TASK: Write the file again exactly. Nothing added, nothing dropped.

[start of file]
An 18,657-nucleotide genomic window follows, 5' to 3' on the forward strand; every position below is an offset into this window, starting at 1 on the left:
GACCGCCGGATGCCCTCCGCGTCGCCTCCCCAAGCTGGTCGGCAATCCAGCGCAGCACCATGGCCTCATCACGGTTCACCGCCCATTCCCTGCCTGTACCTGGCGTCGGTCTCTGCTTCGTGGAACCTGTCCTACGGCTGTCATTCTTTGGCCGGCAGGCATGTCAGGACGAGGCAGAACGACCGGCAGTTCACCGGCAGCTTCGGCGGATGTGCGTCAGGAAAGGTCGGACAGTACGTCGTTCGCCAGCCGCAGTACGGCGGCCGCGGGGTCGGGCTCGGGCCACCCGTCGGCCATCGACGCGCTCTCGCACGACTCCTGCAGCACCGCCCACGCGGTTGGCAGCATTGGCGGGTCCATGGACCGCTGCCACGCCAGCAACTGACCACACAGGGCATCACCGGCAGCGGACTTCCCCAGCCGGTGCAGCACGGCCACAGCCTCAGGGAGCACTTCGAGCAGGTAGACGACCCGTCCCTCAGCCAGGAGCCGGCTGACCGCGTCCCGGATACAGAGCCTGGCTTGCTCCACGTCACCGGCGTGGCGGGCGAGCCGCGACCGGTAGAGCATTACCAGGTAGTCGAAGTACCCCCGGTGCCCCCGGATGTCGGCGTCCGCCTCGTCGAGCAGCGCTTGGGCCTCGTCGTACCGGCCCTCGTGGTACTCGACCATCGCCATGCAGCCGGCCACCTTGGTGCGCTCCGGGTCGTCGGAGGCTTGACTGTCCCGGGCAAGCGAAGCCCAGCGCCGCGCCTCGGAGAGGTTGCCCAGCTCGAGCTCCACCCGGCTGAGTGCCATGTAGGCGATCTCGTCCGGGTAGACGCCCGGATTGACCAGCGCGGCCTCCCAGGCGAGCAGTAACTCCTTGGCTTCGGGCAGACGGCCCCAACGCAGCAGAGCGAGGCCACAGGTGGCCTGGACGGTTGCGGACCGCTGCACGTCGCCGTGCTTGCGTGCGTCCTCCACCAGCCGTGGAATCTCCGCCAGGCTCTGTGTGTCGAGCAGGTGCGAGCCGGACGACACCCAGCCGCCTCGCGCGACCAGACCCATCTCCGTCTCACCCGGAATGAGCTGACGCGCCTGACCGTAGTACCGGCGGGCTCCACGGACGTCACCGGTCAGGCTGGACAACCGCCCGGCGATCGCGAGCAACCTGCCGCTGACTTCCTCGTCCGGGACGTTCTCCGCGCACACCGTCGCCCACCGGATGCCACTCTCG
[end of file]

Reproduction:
An 18,657-nucleotide genomic window follows, 5' to 3' on the forward strand; every position below is an offset into this window, starting at 1 on the left:
GACCGCCGGATGCCCTCCGCGTCGCCTCCCCAAGCTGGTCGGCAATCCAGCGCAGCACCATGGCCTCATCACGGTTCACCGCCCATTCCCTGCCTGTACCTGGCGTCGGTCTCTGCTTCGTGGAACCTGTCCTACGGCTGTCATTCTTTGGCCGGCAGGCATGTCAGGACGAGGCAGAACGACCGGCAGTTCACCGGCAGCTTCGGCGGATGTGCGTCAGGAAAGGTCGGACAGTACGTCGTTCGCCAGCCGCAGTACGGCGGCCGCGGGGTCGGGCTCGGGCCACCCGTCGGCCATCGACGCGCTCTCGCACGACTCCTGCAGCACCGCCCACGCGGTTGGCAGCATTGGCGGGTCCATGGACCGCTGCCACGCCAGCAACTGACCACACAGGGCATCACCGGCAGCGGACTTCCCCAGCCGGTGCAGCACGGCCACAGCCTCAGGGAGCACTTCGAGCAGGTAGACGACCCGTCCCTCAGCCAGGAGCCGGCTGACCGCGTCCCGGATACAGAGCCTGGCTTGCTCCACGTCACCGGCGTGGCGGGCGAGCCGCGACCGGTAGAGCATTACCAGGTAGTCGAAGTACCCCCGGTGCCCCCGGATGTCGGCGTCCGCCTCGTCGAGCAGCGCTTGGGCCTCGTCGTACCGGCCCTCGTGGTACTCGACCATCGCCATGCAGCCGGCCACCTTGGTGCGCTCCGGGTCGTCGGAGGCTTGACTGTCCCGGGCAAGCGAAGCCCAGCGCCGCGCCTCGGAGAGGTTGCCCAGCTCGAGCTCCACCCGGCTGAGTGCCATGTAGGCGATCTCGTCCGGGTAGACGCCCGGATTGACCAGCGCGGCCTCCCAGGCGAGCAGTAACTCCTTGGCTTCGGGCAGACGGCCCCAACGCAGCAGAGCGAGGCCACAGGTGGCCTGGACGGTTGCGGACCGCTGCACGTCGCCGTGCTTGCGTGCGTCCTCCACCAGCCGTGGAATCTCCGCCAGGCTCTGTGTGTCGAGCAGGTGCGAGCCGGACGACACCCAGCCGCCTCGCGCGACCAGACCCATCTCCGTCTCACCCGGAATGAGCTGACGCGCCTGACCGTAGTACCGGCGGGCTCCACGGACGTCACCGGTCAGGCTGGACAACCGCCCGGCGATCGCGAGCAACCTGCCGCTGACTTCCTCGTCCGGGACGTTCTCCGCGCACACCGTCGCCCACCGGATGCCACTCTCG